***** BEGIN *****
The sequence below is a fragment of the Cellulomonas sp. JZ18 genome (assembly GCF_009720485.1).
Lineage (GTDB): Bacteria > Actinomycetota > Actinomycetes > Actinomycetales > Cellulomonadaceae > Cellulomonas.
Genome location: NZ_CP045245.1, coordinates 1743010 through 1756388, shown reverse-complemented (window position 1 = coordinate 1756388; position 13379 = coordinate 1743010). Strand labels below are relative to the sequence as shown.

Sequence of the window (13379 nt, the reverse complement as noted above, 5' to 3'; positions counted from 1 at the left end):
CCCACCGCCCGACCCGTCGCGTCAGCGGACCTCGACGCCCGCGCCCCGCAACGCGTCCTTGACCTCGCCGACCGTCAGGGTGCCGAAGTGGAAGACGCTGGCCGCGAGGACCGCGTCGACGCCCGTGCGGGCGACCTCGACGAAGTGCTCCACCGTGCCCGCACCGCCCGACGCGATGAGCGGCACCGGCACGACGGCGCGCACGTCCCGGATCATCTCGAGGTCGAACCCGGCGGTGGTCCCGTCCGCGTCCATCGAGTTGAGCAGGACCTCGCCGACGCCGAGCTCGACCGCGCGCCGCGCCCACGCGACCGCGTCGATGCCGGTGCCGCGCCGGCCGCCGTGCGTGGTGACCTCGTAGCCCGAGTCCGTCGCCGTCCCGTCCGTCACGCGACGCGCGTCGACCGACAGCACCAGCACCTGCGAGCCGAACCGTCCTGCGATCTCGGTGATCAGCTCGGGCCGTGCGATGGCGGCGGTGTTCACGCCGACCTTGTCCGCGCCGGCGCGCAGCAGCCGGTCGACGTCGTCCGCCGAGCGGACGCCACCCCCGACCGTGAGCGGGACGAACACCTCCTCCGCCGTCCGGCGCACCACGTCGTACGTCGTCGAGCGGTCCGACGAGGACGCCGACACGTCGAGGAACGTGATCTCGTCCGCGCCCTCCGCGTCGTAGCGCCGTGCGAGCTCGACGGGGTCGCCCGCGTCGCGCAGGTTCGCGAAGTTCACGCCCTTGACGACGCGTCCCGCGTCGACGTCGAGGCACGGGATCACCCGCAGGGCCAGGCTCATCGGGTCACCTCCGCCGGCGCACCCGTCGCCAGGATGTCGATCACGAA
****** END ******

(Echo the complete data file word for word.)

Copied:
The sequence below is a fragment of the Cellulomonas sp. JZ18 genome (assembly GCF_009720485.1).
Lineage (GTDB): Bacteria > Actinomycetota > Actinomycetes > Actinomycetales > Cellulomonadaceae > Cellulomonas.
Genome location: NZ_CP045245.1, coordinates 1743010 through 1756388, shown reverse-complemented (window position 1 = coordinate 1756388; position 13379 = coordinate 1743010). Strand labels below are relative to the sequence as shown.

Sequence of the window (13379 nt, the reverse complement as noted above, 5' to 3'; positions counted from 1 at the left end):
CCCACCGCCCGACCCGTCGCGTCAGCGGACCTCGACGCCCGCGCCCCGCAACGCGTCCTTGACCTCGCCGACCGTCAGGGTGCCGAAGTGGAAGACGCTGGCCGCGAGGACCGCGTCGACGCCCGTGCGGGCGACCTCGACGAAGTGCTCCACCGTGCCCGCACCGCCCGACGCGATGAGCGGCACCGGCACGACGGCGCGCACGTCCCGGATCATCTCGAGGTCGAACCCGGCGGTGGTCCCGTCCGCGTCCATCGAGTTGAGCAGGACCTCGCCGACGCCGAGCTCGACCGCGCGCCGCGCCCACGCGACCGCGTCGATGCCGGTGCCGCGCCGGCCGCCGTGCGTGGTGACCTCGTAGCCCGAGTCCGTCGCCGTCCCGTCCGTCACGCGACGCGCGTCGACCGACAGCACCAGCACCTGCGAGCCGAACCGTCCTGCGATCTCGGTGATCAGCTCGGGCCGTGCGATGGCGGCGGTGTTCACGCCGACCTTGTCCGCGCCGGCGCGCAGCAGCCGGTCGACGTCGTCCGCCGAGCGGACGCCACCCCCGACCGTGAGCGGGACGAACACCTCCTCCGCCGTCCGGCGCACCACGTCGTACGTCGTCGAGCGGTCCGACGAGGACGCCGACACGTCGAGGAACGTGATCTCGTCCGCGCCCTCCGCGTCGTAGCGCCGTGCGAGCTCGACGGGGTCGCCCGCGTCGCGCAGGTTCGCGAAGTTCACGCCCTTGACGACGCGTCCCGCGTCGACGTCGAGGCACGGGATCACCCGCAGGGCCAGGCTCATCGGGTCACCTCCGCCGGCGCACCCGTCGCCAGGATGTCGATCACGAA